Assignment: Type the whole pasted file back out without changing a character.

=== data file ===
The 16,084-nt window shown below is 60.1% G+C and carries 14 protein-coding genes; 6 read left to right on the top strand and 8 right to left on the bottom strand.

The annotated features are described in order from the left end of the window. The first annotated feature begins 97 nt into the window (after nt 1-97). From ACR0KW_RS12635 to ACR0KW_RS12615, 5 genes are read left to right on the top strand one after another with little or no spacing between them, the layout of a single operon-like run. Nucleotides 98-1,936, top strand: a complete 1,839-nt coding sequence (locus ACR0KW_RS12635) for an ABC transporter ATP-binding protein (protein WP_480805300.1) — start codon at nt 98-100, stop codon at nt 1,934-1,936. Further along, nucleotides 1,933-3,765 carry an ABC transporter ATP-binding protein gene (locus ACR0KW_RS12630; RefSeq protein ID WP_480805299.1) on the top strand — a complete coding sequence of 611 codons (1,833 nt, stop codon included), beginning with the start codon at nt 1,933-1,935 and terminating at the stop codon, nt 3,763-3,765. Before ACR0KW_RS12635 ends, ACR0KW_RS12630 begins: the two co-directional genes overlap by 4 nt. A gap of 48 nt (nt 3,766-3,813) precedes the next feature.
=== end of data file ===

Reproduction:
The 16,084-nt window shown below is 60.1% G+C and carries 14 protein-coding genes; 6 read left to right on the top strand and 8 right to left on the bottom strand.

The annotated features are described in order from the left end of the window. The first annotated feature begins 97 nt into the window (after nt 1-97). From ACR0KW_RS12635 to ACR0KW_RS12615, 5 genes are read left to right on the top strand one after another with little or no spacing between them, the layout of a single operon-like run. Nucleotides 98-1,936, top strand: a complete 1,839-nt coding sequence (locus ACR0KW_RS12635) for an ABC transporter ATP-binding protein (protein WP_480805300.1) — start codon at nt 98-100, stop codon at nt 1,934-1,936. Further along, nucleotides 1,933-3,765 carry an ABC transporter ATP-binding protein gene (locus ACR0KW_RS12630; RefSeq protein ID WP_480805299.1) on the top strand — a complete coding sequence of 611 codons (1,833 nt, stop codon included), beginning with the start codon at nt 1,933-1,935 and terminating at the stop codon, nt 3,763-3,765. Before ACR0KW_RS12635 ends, ACR0KW_RS12630 begins: the two co-directional genes overlap by 4 nt. A gap of 48 nt (nt 3,766-3,813) precedes the next feature.